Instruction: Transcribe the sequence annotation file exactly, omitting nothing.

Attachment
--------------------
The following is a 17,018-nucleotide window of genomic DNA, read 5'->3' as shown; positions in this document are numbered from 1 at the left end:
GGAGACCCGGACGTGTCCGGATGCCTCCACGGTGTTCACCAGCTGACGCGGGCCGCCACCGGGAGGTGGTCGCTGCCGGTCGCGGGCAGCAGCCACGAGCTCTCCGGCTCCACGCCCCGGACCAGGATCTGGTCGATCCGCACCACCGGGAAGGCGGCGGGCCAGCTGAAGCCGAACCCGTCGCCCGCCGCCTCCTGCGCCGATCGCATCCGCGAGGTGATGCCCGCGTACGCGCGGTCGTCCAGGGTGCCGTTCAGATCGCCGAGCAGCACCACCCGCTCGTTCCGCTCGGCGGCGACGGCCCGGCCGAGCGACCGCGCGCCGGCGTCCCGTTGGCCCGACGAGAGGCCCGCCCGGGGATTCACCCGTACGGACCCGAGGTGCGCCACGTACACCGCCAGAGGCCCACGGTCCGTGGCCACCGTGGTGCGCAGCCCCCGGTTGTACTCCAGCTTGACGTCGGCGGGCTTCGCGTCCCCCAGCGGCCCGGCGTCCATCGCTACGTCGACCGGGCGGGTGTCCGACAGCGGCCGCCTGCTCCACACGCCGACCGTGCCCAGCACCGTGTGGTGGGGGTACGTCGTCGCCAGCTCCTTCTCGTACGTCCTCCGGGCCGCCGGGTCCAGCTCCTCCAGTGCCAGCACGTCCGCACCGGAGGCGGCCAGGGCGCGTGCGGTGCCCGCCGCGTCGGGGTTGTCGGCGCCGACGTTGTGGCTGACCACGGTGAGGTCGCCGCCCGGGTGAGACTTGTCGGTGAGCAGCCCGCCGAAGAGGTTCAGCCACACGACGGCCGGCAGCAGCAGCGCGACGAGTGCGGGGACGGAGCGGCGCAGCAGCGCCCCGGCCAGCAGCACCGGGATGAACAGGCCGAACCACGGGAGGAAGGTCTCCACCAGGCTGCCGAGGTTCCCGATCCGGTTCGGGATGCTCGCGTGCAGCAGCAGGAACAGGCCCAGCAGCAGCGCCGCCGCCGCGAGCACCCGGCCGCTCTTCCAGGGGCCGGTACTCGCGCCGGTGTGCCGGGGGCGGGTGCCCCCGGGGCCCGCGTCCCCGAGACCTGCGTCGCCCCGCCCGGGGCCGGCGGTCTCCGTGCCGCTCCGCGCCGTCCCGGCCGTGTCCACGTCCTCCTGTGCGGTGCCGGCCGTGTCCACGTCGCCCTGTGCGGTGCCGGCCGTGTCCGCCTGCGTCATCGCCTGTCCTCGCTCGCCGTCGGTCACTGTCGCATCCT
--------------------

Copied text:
The following is a 17,018-nucleotide window of genomic DNA, read 5'->3' as shown; positions in this document are numbered from 1 at the left end:
GGAGACCCGGACGTGTCCGGATGCCTCCACGGTGTTCACCAGCTGACGCGGGCCGCCACCGGGAGGTGGTCGCTGCCGGTCGCGGGCAGCAGCCACGAGCTCTCCGGCTCCACGCCCCGGACCAGGATCTGGTCGATCCGCACCACCGGGAAGGCGGCGGGCCAGCTGAAGCCGAACCCGTCGCCCGCCGCCTCCTGCGCCGATCGCATCCGCGAGGTGATGCCCGCGTACGCGCGGTCGTCCAGGGTGCCGTTCAGATCGCCGAGCAGCACCACCCGCTCGTTCCGCTCGGCGGCGACGGCCCGGCCGAGCGACCGCGCGCCGGCGTCCCGTTGGCCCGACGAGAGGCCCGCCCGGGGATTCACCCGTACGGACCCGAGGTGCGCCACGTACACCGCCAGAGGCCCACGGTCCGTGGCCACCGTGGTGCGCAGCCCCCGGTTGTACTCCAGCTTGACGTCGGCGGGCTTCGCGTCCCCCAGCGGCCCGGCGTCCATCGCTACGTCGACCGGGCGGGTGTCCGACAGCGGCCGCCTGCTCCACACGCCGACCGTGCCCAGCACCGTGTGGTGGGGGTACGTCGTCGCCAGCTCCTTCTCGTACGTCCTCCGGGCCGCCGGGTCCAGCTCCTCCAGTGCCAGCACGTCCGCACCGGAGGCGGCCAGGGCGCGTGCGGTGCCCGCCGCGTCGGGGTTGTCGGCGCCGACGTTGTGGCTGACCACGGTGAGGTCGCCGCCCGGGTGAGACTTGTCGGTGAGCAGCCCGCCGAAGAGGTTCAGCCACACGACGGCCGGCAGCAGCAGCGCGACGAGTGCGGGGACGGAGCGGCGCAGCAGCGCCCCGGCCAGCAGCACCGGGATGAACAGGCCGAACCACGGGAGGAAGGTCTCCACCAGGCTGCCGAGGTTCCCGATCCGGTTCGGGATGCTCGCGTGCAGCAGCAGGAACAGGCCCAGCAGCAGCGCCGCCGCCGCGAGCACCCGGCCGCTCTTCCAGGGGCCGGTACTCGCGCCGGTGTGCCGGGGGCGGGTGCCCCCGGGGCCCGCGTCCCCGAGACCTGCGTCGCCCCGCCCGGGGCCGGCGGTCTCCGTGCCGCTCCGCGCCGTCCCGGCCGTGTCCACGTCCTCCTGTGCGGTGCCGGCCGTGTCCACGTCGCCCTGTGCGGTGCCGGCCGTGTCCGCCTGCGTCATCGCCTGTCCTCGCTCGCCGTCGGTCACTGTCGCATCCT